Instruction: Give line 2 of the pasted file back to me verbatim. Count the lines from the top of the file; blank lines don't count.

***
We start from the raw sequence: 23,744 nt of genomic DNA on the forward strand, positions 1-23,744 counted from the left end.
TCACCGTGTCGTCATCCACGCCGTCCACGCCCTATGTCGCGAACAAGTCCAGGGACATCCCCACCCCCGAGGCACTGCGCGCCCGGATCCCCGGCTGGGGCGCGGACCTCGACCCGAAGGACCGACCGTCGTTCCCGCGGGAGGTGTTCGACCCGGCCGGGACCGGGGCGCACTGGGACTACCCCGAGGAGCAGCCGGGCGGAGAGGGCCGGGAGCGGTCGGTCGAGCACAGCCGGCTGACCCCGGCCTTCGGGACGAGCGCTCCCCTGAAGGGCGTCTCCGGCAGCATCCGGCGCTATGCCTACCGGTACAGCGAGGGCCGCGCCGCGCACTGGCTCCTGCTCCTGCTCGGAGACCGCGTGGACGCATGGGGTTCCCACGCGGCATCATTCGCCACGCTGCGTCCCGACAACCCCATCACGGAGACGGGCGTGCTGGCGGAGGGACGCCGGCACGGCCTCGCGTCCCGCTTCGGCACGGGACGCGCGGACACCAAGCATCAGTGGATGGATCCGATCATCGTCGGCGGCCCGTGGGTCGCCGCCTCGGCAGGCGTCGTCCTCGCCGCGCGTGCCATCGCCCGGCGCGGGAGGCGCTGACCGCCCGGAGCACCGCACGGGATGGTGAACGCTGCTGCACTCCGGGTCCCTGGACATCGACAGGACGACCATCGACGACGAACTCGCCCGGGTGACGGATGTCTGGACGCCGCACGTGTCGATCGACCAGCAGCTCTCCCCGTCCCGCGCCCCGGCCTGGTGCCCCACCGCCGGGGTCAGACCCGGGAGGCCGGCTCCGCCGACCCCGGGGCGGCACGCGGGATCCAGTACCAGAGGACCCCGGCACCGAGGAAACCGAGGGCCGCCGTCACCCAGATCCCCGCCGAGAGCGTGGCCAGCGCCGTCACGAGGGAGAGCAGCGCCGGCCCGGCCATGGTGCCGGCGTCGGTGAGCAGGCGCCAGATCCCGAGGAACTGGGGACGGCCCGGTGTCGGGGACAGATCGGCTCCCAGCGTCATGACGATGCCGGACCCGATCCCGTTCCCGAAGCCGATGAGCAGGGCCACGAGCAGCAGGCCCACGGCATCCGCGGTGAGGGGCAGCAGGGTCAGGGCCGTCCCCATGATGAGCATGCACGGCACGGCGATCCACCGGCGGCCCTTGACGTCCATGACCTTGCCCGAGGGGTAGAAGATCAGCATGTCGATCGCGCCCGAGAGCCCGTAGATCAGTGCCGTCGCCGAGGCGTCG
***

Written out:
TCACCGTGTCGTCATCCACGCCGTCCACGCCCTATGTCGCGAACAAGTCCAGGGACATCCCCACCCCCGAGGCACTGCGCGCCCGGATCCCCGGCTGGGGCGCGGACCTCGACCCGAAGGACCGACCGTCGTTCCCGCGGGAGGTGTTCGACCCGGCCGGGACCGGGGCGCACTGGGACTACCCCGAGGAGCAGCCGGGCGGAGAGGGCCGGGAGCGGTCGGTCGAGCACAGCCGGCTGACCCCGGCCTTCGGGACGAGCGCTCCCCTGAAGGGCGTCTCCGGCAGCATCCGGCGCTATGCCTACCGGTACAGCGAGGGCCGCGCCGCGCACTGGCTCCTGCTCCTGCTCGGAGACCGCGTGGACGCATGGGGTTCCCACGCGGCATCATTCGCCACGCTGCGTCCCGACAACCCCATCACGGAGACGGGCGTGCTGGCGGAGGGACGCCGGCACGGCCTCGCGTCCCGCTTCGGCACGGGACGCGCGGACACCAAGCATCAGTGGATGGATCCGATCATCGTCGGCGGCCCGTGGGTCGCCGCCTCGGCAGGCGTCGTCCTCGCCGCGCGTGCCATCGCCCGGCGCGGGAGGCGCTGACCGCCCGGAGCACCGCACGGGATGGTGAACGCTGCTGCACTCCGGGTCCCTGGACATCGACAGGACGACCATCGACGACGAACTCGCCCGGGTGACGGATGTCTGGACGCCGCACGTGTCGATCGACCAGCAGCTCTCCCCGTCCCGCGCCCCGGCCTGGTGCCCCACCGCCGGGGTCAGACCCGGGAGGCCGGCTCCGCCGACCCCGGGGCGGCACGCGGGATCCAGTACCAGAGGACCCCGGCACCGAGGAAACCGAGGGCCGCCGTCACCCAGATCCCCGCCGAGAGCGTGGCCAGCGCCGTCACGAGGGAGAGCAGCGCCGGCCCGGCCATGGTGCCGGCGTCGGTGAGCAGGCGCCAGATCCCGAGGAACTGGGGACGGCCCGGTGTCGGGGACAGATCGGCTCCCAGCGTCATGACGATGCCGGACCCGATCCCGTTCCCGAAGCCGATGAGCAGGGCCACGAGCAGCAGGCCCACGGCATCCGCGGTGAGGGGCAGCAGGGTCAGGGCCGTCCCCATGATGAGCATGCACGGCACGGCGATCCACCGGCGGCCCTTGACGTCCATGACCTTGCCCGAGGGGTAGAAGATCAGCATGTCGATCGCGCCCGAGAGCCCGTAGATCAGTGCCGTCGCCGAGGCGTCG